Fig. 6. In vivo determination of the protective properties of calcium orthophosphate coatings on Mg and its alloys. (Top) Optical images of the bare Mg and HAcoated Mg specimens after 2, 4, 6, 8 and 12 weeks of implantation. (Bottom) Ultimate tensile strength of the bare Mg and HA-coated Mg specimens after 2, 4, 6, 8 and 12 weeks of implantation. Reprinted from Ref. [138] with permission.

(0 4 0) planes was observed for precipitated DCPD, which allowed the authors to vary crystallinity of the coatings [115]. To conclude this part, spontaneous precipitation techniques have proven to be popular methods for coating Mg and its alloys. However, there are reports on the formation of non-uniform and porous calcium orthophosphate coatings on Mg substrates caused by coating formation occurring around hydrogen bubbles formed on the Mg surface during immersion [175]. 4.3. Sol–gel preparation and dip coating Sol–gel preparation combined with the dip-coating technique has been widely investigated to coat Mg and its biodegradable alloys for both corrosion protection and increased adhesion. The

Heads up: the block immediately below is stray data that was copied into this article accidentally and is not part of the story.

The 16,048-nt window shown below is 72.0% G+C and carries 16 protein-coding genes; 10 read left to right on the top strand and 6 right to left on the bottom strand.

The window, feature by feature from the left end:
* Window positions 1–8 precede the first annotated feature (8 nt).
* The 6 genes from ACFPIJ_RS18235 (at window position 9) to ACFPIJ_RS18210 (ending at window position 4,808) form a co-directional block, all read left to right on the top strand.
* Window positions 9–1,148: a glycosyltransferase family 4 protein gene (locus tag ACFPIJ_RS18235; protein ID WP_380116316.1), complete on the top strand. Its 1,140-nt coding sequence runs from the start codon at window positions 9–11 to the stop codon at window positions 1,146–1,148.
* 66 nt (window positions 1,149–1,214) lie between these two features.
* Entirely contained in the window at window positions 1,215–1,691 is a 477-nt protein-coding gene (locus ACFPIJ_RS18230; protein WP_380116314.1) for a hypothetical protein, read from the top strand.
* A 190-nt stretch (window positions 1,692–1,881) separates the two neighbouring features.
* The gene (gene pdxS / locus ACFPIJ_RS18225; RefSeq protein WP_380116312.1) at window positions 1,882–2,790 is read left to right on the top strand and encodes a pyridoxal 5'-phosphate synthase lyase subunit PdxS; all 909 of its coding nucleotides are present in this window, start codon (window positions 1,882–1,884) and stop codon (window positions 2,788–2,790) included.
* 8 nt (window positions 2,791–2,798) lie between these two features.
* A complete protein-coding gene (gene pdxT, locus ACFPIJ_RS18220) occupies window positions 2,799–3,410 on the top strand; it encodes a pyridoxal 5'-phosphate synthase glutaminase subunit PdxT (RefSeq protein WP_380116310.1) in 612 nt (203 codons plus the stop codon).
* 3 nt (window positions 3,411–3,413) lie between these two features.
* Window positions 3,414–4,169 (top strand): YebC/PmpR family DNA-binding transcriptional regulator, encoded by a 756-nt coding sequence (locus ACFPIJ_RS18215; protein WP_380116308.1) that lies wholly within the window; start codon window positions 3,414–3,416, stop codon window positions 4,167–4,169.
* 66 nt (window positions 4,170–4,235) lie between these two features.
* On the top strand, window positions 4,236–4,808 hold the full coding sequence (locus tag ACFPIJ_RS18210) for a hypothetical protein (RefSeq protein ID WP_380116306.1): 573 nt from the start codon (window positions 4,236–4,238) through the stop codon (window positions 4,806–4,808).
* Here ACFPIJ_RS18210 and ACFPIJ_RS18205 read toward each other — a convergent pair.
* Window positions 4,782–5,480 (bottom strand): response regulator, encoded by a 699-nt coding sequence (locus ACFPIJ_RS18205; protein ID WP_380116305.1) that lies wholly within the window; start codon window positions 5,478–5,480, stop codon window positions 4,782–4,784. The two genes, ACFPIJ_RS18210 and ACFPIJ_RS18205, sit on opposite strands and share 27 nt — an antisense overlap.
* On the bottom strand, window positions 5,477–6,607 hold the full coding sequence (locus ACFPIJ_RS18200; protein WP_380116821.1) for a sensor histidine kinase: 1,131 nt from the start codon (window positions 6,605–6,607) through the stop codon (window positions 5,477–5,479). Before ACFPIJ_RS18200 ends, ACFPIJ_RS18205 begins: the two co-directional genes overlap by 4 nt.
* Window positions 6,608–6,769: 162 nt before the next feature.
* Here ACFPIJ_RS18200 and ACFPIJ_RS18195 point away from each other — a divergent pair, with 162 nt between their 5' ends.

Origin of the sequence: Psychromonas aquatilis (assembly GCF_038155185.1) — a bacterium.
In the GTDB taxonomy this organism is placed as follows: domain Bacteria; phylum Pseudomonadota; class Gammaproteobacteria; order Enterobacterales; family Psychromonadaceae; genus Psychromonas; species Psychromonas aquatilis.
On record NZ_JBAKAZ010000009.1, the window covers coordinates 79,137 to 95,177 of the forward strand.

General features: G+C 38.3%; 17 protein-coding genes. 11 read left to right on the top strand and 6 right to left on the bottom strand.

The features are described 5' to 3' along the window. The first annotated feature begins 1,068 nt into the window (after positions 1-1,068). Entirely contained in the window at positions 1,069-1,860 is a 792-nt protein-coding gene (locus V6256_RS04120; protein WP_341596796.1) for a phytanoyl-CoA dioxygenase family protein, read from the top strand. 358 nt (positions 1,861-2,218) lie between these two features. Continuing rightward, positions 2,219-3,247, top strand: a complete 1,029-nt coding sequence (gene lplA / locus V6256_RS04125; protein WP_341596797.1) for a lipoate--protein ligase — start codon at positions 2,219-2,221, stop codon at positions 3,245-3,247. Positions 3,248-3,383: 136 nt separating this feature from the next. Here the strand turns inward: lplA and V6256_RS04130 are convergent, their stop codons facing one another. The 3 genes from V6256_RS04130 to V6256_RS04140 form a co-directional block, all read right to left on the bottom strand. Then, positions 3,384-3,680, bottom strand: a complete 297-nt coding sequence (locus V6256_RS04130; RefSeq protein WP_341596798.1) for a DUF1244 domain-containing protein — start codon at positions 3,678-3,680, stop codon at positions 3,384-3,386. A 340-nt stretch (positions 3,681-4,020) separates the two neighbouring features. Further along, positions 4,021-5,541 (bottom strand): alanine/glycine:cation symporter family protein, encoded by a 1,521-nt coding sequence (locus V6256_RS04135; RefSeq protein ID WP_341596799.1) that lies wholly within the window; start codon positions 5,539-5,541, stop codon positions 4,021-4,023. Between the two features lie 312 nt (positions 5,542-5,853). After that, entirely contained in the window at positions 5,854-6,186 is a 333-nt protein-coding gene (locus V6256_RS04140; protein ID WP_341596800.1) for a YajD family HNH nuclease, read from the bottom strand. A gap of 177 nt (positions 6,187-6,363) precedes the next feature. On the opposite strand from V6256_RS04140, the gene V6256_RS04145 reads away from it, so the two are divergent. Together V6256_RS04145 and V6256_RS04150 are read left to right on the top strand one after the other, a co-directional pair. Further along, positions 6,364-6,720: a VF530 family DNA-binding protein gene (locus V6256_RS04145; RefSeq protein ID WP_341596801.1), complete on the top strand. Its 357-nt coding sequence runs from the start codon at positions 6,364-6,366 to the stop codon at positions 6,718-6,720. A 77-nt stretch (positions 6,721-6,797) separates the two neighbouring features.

Electrodeposition is a broad range of deposition techniques involving electrical current. It comprises electrochemical deposition (or cathodic deposition), electrophoretic deposition and some other techniques. In general, electrodeposition is a low-cost and simple process that can be carried out at room temperature to form uniform coatings, and has also been applied for deposition of calcium orthophosphate coatings on Mg and its biodegradable alloys [31,69,75,99,118,129,134,142,148,152,167,184–186]. This technique is commonly performed from aqueous solutions similar to those used in wet-chemical deposition (see Section 4.2 above). For example, an AZ91D alloy was successfully coated by a biphasic combination of DCPD and b-TCP using cathodic deposition at room temperature for 2 h. Afterwards, a transformation step was carried out in 1 M aqueous NaOH for 2 h to convert the biphasic mixture into uniform CDHA coatings [142]. Similarly, another research group conducted cathodic deposition of calcium orthophosphate coatings on AZ31 alloy at 85 °C for a period of 4 h and obtained a combination of CDHA and DCPD phases. Afterwards, the coated samples were immersed in 0.25 M NaOH solution for 4 h at 60 °C to transform the biphasic (CDHA + DCPD) coatings into the single-phase CDHA ones (Fig. 7) [59]. The authors of those studies

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Fig. 7. (Left) A cross-sectional SEM image and (right) an EDS spectrum (performed in the cross on the left image) of a CDHA-coated specimen of Mg-based AZ31 alloy. The EDS shows that the coating consists of Ca, P and O elements with a Ca/P atomic ratio of 1.45. Reprinted from Ref. [99] with permission.